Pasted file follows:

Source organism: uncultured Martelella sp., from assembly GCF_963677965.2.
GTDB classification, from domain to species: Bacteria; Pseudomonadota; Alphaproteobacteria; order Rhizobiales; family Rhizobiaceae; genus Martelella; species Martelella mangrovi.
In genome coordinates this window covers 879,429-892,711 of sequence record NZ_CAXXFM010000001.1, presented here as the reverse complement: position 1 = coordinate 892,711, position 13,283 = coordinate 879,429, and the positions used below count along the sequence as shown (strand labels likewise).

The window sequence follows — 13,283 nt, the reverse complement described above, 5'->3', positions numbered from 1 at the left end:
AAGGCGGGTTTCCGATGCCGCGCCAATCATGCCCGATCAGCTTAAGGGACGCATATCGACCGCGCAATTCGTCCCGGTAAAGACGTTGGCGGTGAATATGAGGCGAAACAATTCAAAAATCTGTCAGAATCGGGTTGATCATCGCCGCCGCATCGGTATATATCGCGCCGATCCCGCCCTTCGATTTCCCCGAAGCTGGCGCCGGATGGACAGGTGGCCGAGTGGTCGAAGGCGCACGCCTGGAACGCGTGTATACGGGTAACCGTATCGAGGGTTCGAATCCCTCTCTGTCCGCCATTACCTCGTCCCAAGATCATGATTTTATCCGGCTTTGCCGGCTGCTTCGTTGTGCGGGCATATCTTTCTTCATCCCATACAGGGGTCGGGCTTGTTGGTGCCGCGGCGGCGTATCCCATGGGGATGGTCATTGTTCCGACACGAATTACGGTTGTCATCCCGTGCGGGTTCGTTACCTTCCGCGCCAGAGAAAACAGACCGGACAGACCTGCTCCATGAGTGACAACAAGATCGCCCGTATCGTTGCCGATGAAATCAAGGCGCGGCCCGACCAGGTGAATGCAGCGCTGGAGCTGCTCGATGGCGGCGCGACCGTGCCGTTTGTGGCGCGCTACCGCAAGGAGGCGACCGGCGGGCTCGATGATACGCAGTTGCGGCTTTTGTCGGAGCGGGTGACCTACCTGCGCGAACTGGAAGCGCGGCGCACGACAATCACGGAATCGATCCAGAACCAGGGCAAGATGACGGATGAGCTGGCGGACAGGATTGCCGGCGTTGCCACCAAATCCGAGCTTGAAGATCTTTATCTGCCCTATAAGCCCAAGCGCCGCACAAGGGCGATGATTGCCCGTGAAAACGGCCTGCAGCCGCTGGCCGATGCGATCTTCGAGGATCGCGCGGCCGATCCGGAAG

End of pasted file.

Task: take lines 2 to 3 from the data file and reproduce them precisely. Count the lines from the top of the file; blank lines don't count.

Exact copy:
GTDB classification, from domain to species: Bacteria; Pseudomonadota; Alphaproteobacteria; order Rhizobiales; family Rhizobiaceae; genus Martelella; species Martelella mangrovi.
In genome coordinates this window covers 879,429-892,711 of sequence record NZ_CAXXFM010000001.1, presented here as the reverse complement: position 1 = coordinate 892,711, position 13,283 = coordinate 879,429, and the positions used below count along the sequence as shown (strand labels likewise).